Anyway, surely everything we do in life counts for something, be it good or bad?
So is it a matter of accounting then? If the number of good, unselfish things in our lives outnumber the bad will we come out alright? Again it’s tempting to think that way but a niggle persists. How could someone ever be sure they’ve done enough good?
Some don’t like to be too specific. They hide guilt behind generalities and vague, noble sounding aspirations, seeming to think that if we shout things like ‘peace’ and ‘justice’ loud enough and long enough others will forget the cruel atrocities of war.
So is direction the key then? Can a course be justified if we mean or meant well?
Per- haps, but then whose value system do we use? Didn’t Adolf Hitler have some good intentions for his people?
Thankfully ultimate assessment of all our lives rests in safer hands than ours.
The Bible soberly informs us that Almighty God has set a date for ‘judgement’ of all people. Appraisal will be impartial, meticulously accurate and although it’s been there in the church creeds for centuries, many are surprised to find that it will come through Jesus Christ.
‘[God] commands all people everywhere to repent. For he has set a day when he will judge the world with justice by the man he has appointed. He has given proof of this by raising him from the dead.’ (Acts 17 v 30-31)
Jesus is the key, both the measure of what pleases a holy God, and the means by which mere mortals like us can make the grade.
The criterion by which our lives and choices will be assessed is the life and character of Jesus of Nazareth, which is at once comforting and troubling. His life as recorded by eyewitnesses in the New Testament was exemplary in every aspect, pure, courageous, compassionate, obedient and clearly pleasing to His Father God. The trouble is that none of us come close to measuring up. We all have things past and present that require more than simply to be overlooked.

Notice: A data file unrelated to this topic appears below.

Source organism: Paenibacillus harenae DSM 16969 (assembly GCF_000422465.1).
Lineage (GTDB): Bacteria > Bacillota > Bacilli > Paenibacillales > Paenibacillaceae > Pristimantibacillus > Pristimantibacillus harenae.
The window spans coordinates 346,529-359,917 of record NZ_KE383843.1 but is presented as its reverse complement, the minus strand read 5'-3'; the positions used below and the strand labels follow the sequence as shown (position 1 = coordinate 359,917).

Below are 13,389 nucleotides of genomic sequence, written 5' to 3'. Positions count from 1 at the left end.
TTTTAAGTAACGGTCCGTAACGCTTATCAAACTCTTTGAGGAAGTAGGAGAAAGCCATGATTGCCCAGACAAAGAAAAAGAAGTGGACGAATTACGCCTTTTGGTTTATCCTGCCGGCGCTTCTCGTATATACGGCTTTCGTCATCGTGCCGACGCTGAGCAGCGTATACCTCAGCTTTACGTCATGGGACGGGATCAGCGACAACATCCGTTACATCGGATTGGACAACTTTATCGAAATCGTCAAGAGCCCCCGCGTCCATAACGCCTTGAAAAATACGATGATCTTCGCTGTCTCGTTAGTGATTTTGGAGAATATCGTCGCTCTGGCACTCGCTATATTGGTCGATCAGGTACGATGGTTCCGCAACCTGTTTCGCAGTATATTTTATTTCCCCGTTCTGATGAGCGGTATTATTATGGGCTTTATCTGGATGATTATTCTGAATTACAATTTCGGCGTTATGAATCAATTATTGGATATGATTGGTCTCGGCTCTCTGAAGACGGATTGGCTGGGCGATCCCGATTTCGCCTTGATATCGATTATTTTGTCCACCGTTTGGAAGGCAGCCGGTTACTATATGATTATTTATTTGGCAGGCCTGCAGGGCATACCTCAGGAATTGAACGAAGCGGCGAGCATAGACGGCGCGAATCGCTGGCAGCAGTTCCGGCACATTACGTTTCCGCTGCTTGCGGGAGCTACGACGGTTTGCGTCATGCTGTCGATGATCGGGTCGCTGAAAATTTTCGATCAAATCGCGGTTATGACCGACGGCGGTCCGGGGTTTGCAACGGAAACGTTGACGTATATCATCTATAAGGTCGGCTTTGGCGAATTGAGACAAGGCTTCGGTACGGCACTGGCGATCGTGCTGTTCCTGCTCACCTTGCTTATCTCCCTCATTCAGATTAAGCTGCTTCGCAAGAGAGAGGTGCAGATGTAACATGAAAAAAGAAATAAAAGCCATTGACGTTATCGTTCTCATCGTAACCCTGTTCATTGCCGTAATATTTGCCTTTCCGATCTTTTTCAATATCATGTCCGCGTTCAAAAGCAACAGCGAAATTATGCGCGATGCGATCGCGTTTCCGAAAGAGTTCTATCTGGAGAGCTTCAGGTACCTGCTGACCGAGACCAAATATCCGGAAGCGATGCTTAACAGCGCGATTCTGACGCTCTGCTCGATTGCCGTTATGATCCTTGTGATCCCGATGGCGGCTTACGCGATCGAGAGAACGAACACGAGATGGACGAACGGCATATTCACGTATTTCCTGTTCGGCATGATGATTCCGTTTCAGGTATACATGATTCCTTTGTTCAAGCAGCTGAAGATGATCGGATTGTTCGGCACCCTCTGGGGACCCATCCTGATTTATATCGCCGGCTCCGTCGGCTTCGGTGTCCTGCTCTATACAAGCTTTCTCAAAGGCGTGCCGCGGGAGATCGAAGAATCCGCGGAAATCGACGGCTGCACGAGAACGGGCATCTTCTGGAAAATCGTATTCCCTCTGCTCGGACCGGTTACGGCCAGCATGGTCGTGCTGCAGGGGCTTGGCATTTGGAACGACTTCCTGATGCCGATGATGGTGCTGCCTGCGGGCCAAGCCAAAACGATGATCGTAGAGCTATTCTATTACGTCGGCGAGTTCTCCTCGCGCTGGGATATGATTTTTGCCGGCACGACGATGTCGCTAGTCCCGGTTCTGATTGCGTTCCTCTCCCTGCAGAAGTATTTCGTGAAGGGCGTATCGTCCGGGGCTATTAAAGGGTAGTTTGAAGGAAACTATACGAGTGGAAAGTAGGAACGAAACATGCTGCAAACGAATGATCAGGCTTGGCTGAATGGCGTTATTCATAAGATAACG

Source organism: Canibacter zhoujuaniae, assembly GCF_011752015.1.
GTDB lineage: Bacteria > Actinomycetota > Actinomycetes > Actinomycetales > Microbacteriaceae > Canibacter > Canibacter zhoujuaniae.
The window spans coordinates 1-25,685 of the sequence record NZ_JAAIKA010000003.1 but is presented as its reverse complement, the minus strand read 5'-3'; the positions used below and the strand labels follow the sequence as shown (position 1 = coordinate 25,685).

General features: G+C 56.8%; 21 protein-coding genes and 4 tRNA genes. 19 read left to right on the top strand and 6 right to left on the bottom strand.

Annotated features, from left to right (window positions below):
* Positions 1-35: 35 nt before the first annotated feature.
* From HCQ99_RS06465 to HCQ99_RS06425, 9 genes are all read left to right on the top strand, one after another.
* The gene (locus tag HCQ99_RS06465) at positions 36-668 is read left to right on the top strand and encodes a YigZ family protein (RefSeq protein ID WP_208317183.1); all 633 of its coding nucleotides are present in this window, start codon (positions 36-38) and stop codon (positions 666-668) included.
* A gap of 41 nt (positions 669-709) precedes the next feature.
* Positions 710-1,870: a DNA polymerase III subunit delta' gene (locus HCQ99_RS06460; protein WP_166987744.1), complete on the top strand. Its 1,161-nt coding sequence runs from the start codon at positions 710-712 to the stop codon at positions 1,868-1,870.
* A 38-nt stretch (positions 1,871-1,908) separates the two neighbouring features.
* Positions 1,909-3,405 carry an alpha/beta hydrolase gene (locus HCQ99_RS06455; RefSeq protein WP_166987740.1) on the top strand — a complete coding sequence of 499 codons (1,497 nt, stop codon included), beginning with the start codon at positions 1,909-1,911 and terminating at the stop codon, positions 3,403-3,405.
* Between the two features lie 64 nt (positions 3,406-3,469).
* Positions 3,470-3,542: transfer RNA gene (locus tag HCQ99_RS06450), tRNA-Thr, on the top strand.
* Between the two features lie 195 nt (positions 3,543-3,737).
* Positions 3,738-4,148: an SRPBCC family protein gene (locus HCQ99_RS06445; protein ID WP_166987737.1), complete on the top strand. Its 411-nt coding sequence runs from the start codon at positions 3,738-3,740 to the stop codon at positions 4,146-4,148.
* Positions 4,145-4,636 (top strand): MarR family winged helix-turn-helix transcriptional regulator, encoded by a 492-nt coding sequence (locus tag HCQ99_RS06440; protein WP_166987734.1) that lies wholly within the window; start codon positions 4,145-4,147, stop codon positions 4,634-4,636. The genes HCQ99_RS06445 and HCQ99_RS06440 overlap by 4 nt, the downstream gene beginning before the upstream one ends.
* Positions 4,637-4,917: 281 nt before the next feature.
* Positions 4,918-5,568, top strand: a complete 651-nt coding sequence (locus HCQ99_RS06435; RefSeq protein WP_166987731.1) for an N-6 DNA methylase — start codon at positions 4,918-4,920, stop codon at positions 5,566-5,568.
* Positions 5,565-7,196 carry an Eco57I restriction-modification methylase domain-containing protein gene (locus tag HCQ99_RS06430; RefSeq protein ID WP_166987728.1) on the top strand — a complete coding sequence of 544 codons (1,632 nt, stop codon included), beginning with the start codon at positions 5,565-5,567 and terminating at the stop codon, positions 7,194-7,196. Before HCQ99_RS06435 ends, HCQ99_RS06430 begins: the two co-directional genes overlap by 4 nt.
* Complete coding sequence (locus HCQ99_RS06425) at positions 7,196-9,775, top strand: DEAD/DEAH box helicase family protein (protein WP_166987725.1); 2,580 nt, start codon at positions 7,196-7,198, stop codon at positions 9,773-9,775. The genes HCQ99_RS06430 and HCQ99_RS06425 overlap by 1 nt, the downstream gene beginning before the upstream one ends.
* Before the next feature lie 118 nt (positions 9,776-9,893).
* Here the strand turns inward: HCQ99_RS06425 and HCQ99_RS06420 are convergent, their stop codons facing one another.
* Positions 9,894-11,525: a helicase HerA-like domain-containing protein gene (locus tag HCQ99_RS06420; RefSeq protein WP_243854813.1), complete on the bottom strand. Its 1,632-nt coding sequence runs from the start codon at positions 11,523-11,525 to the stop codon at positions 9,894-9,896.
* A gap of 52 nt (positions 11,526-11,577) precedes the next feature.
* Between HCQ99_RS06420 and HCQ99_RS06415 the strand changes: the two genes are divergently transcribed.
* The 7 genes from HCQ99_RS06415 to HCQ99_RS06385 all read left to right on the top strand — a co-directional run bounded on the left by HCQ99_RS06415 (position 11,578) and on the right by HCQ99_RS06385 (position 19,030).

Wrongdoing needs paid for, life for life. The Bible uses the word ‘atonement’ to describe what Jesus accomplished for us on the cross, paying for the forgiveness we need with the offering of His own perfect life.
The personal cost to us is in terms of pride, having to honestly confess our crimes against heaven and our fellow human beings, turn from them and follow the One Who brings reconciliation in new paths of righteousness.
On Judgement Day we dare not plead an honourable finish, a balance sheet in credit or good intentions. The only acceptable plea is Christ!
I plead Jesus, Who welcomed among His 12 apostles political opposites, both terrorists and tax-collectors. Jesus, Who died for such people.
For all people.
And for me.
I’m reassured to know my final life assessment is in capable hands, wise, merciful and scarred by love.
Just one thing. Long before we stand in heaven’s courtroom, with eternal life or death at stake, we do well to willingly and thankfully entrust ourselves now to those loving hands of Christ.
Rest assured - we’ll be safe there.